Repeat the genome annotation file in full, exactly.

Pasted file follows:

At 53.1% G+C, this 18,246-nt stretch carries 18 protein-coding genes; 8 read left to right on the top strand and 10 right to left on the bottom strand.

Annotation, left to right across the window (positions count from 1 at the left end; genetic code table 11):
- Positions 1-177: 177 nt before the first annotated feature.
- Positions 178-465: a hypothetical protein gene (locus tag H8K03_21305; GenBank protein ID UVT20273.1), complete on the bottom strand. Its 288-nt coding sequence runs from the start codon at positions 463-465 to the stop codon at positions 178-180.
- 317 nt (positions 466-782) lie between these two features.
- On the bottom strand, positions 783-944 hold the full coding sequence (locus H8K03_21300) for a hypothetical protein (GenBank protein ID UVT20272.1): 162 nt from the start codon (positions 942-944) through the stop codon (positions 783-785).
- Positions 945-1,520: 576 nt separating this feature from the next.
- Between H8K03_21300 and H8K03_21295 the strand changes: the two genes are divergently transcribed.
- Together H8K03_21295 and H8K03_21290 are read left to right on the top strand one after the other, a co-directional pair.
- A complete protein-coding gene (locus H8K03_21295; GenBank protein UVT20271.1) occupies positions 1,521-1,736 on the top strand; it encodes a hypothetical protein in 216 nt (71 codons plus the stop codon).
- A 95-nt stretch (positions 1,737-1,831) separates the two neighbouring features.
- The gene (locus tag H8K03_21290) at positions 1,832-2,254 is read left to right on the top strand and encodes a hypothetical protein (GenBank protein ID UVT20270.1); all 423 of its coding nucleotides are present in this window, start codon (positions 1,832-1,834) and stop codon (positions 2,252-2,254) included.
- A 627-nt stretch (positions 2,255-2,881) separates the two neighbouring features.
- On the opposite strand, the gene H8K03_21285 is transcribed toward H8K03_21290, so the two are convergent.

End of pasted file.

At 53.1% G+C, this 18,246-nt stretch carries 18 protein-coding genes; 8 read left to right on the top strand and 10 right to left on the bottom strand.

Annotation, left to right across the window (positions count from 1 at the left end; genetic code table 11):
- Positions 1-177: 177 nt before the first annotated feature.
- Positions 178-465: a hypothetical protein gene (locus tag H8K03_21305; GenBank protein ID UVT20273.1), complete on the bottom strand. Its 288-nt coding sequence runs from the start codon at positions 463-465 to the stop codon at positions 178-180.
- 317 nt (positions 466-782) lie between these two features.
- On the bottom strand, positions 783-944 hold the full coding sequence (locus H8K03_21300) for a hypothetical protein (GenBank protein ID UVT20272.1): 162 nt from the start codon (positions 942-944) through the stop codon (positions 783-785).
- Positions 945-1,520: 576 nt separating this feature from the next.
- Between H8K03_21300 and H8K03_21295 the strand changes: the two genes are divergently transcribed.
- Together H8K03_21295 and H8K03_21290 are read left to right on the top strand one after the other, a co-directional pair.
- A complete protein-coding gene (locus H8K03_21295; GenBank protein UVT20271.1) occupies positions 1,521-1,736 on the top strand; it encodes a hypothetical protein in 216 nt (71 codons plus the stop codon).
- A 95-nt stretch (positions 1,737-1,831) separates the two neighbouring features.
- The gene (locus tag H8K03_21290) at positions 1,832-2,254 is read left to right on the top strand and encodes a hypothetical protein (GenBank protein ID UVT20270.1); all 423 of its coding nucleotides are present in this window, start codon (positions 1,832-1,834) and stop codon (positions 2,252-2,254) included.
- A 627-nt stretch (positions 2,255-2,881) separates the two neighbouring features.
- On the opposite strand, the gene H8K03_21285 is transcribed toward H8K03_21290, so the two are convergent.